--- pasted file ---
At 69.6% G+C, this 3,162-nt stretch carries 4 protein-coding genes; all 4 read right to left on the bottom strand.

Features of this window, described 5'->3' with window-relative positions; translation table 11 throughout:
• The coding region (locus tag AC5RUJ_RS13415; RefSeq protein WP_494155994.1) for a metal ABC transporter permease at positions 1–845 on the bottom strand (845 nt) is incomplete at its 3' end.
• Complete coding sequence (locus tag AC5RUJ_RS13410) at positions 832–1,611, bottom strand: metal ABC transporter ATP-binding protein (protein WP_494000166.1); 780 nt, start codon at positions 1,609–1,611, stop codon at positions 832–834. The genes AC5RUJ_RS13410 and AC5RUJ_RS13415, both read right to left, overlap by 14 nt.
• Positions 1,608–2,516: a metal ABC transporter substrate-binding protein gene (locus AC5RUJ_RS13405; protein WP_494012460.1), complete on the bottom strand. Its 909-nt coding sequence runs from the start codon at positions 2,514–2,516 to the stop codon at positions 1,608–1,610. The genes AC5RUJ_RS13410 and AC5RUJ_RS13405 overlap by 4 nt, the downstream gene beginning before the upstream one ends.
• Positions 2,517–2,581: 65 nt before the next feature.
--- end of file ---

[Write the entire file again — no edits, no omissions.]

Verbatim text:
At 69.6% G+C, this 3,162-nt stretch carries 4 protein-coding genes; all 4 read right to left on the bottom strand.

Features of this window, described 5'->3' with window-relative positions; translation table 11 throughout:
• The coding region (locus tag AC5RUJ_RS13415; RefSeq protein WP_494155994.1) for a metal ABC transporter permease at positions 1–845 on the bottom strand (845 nt) is incomplete at its 3' end.
• Complete coding sequence (locus tag AC5RUJ_RS13410) at positions 832–1,611, bottom strand: metal ABC transporter ATP-binding protein (protein WP_494000166.1); 780 nt, start codon at positions 1,609–1,611, stop codon at positions 832–834. The genes AC5RUJ_RS13410 and AC5RUJ_RS13415, both read right to left, overlap by 14 nt.
• Positions 1,608–2,516: a metal ABC transporter substrate-binding protein gene (locus AC5RUJ_RS13405; protein WP_494012460.1), complete on the bottom strand. Its 909-nt coding sequence runs from the start codon at positions 2,514–2,516 to the stop codon at positions 1,608–1,610. The genes AC5RUJ_RS13410 and AC5RUJ_RS13405 overlap by 4 nt, the downstream gene beginning before the upstream one ends.
• Positions 2,517–2,581: 65 nt before the next feature.